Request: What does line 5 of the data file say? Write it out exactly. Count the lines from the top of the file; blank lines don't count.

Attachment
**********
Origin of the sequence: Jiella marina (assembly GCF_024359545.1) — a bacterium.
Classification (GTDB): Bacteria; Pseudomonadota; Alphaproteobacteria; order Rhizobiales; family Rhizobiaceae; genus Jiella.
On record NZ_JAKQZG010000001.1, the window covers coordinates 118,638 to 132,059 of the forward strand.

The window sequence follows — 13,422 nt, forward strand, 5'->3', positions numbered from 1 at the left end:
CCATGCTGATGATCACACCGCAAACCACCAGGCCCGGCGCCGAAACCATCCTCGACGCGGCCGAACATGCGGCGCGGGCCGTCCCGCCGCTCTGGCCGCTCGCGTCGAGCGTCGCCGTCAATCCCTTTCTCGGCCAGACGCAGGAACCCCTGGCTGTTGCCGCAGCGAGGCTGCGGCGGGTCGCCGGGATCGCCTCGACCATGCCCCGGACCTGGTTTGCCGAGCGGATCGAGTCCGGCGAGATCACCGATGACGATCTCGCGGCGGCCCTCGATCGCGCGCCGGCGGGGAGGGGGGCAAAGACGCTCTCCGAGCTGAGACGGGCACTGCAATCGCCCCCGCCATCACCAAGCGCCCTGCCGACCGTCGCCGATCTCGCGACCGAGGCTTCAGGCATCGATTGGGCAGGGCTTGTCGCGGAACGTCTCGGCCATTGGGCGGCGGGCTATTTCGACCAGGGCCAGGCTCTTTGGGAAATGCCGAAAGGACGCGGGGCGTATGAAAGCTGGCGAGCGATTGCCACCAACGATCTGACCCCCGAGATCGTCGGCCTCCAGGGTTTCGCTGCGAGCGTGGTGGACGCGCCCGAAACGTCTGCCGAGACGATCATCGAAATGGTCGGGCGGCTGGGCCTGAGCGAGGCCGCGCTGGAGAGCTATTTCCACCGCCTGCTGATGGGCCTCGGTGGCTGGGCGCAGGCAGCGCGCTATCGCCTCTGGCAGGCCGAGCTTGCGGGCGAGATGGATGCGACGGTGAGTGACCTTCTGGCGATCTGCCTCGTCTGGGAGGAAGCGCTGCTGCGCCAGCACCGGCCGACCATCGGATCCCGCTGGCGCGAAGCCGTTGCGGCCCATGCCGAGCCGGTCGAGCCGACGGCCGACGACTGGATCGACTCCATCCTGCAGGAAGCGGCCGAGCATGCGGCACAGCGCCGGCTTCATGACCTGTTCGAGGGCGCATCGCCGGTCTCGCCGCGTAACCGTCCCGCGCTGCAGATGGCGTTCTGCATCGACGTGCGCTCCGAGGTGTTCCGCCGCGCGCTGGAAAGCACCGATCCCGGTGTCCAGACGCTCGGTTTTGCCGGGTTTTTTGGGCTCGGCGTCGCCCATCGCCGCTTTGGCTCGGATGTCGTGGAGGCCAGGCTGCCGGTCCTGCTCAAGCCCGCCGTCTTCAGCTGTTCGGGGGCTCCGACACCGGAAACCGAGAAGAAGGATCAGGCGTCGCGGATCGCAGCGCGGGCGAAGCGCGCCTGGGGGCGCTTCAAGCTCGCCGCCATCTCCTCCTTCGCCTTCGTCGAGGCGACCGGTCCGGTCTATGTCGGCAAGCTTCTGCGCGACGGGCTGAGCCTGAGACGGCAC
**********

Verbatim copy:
CCATGCTGATGATCACACCGCAAACCACCAGGCCCGGCGCCGAAACCATCCTCGACGCGGCCGAACATGCGGCGCGGGCCGTCCCGCCGCTCTGGCCGCTCGCGTCGAGCGTCGCCGTCAATCCCTTTCTCGGCCAGACGCAGGAACCCCTGGCTGTTGCCGCAGCGAGGCTGCGGCGGGTCGCCGGGATCGCCTCGACCATGCCCCGGACCTGGTTTGCCGAGCGGATCGAGTCCGGCGAGATCACCGATGACGATCTCGCGGCGGCCCTCGATCGCGCGCCGGCGGGGAGGGGGGCAAAGACGCTCTCCGAGCTGAGACGGGCACTGCAATCGCCCCCGCCATCACCAAGCGCCCTGCCGACCGTCGCCGATCTCGCGACCGAGGCTTCAGGCATCGATTGGGCAGGGCTTGTCGCGGAACGTCTCGGCCATTGGGCGGCGGGCTATTTCGACCAGGGCCAGGCTCTTTGGGAAATGCCGAAAGGACGCGGGGCGTATGAAAGCTGGCGAGCGATTGCCACCAACGATCTGACCCCCGAGATCGTCGGCCTCCAGGGTTTCGCTGCGAGCGTGGTGGACGCGCCCGAAACGTCTGCCGAGACGATCATCGAAATGGTCGGGCGGCTGGGCCTGAGCGAGGCCGCGCTGGAGAGCTATTTCCACCGCCTGCTGATGGGCCTCGGTGGCTGGGCGCAGGCAGCGCGCTATCGCCTCTGGCAGGCCGAGCTTGCGGGCGAGATGGATGCGACGGTGAGTGACCTTCTGGCGATCTGCCTCGTCTGGGAGGAAGCGCTGCTGCGCCAGCACCGGCCGACCATCGGATCCCGCTGGCGCGAAGCCGTTGCGGCCCATGCCGAGCCGGTCGAGCCGACGGCCGACGACTGGATCGACTCCATCCTGCAGGAAGCGGCCGAGCATGCGGCACAGCGCCGGCTTCATGACCTGTTCGAGGGCGCATCGCCGGTCTCGCCGCGTAACCGTCCCGCGCTGCAGATGGCGTTCTGCATCGACGTGCGCTCCGAGGTGTTCCGCCGCGCGCTGGAAAGCACCGATCCCGGTGTCCAGACGCTCGGTTTTGCCGGGTTTTTTGGGCTCGGCGTCGCCCATCGCCGCTTTGGCTCGGATGTCGTGGAGGCCAGGCTGCCGGTCCTGCTCAAGCCCGCCGTCTTCAGCTGTTCGGGGGCTCCGACACCGGAAACCGAGAAGAAGGATCAGGCGTCGCGGATCGCAGCGCGGGCGAAGCGCGCCTGGGGGCGCTTCAAGCTCGCCGCCATCTCCTCCTTCGCCTTCGTCGAGGCGACCGGTCCGGTCTATGTCGGCAAGCTTCTGCGCGACGGGCTGAGCCTGAGACGGCAC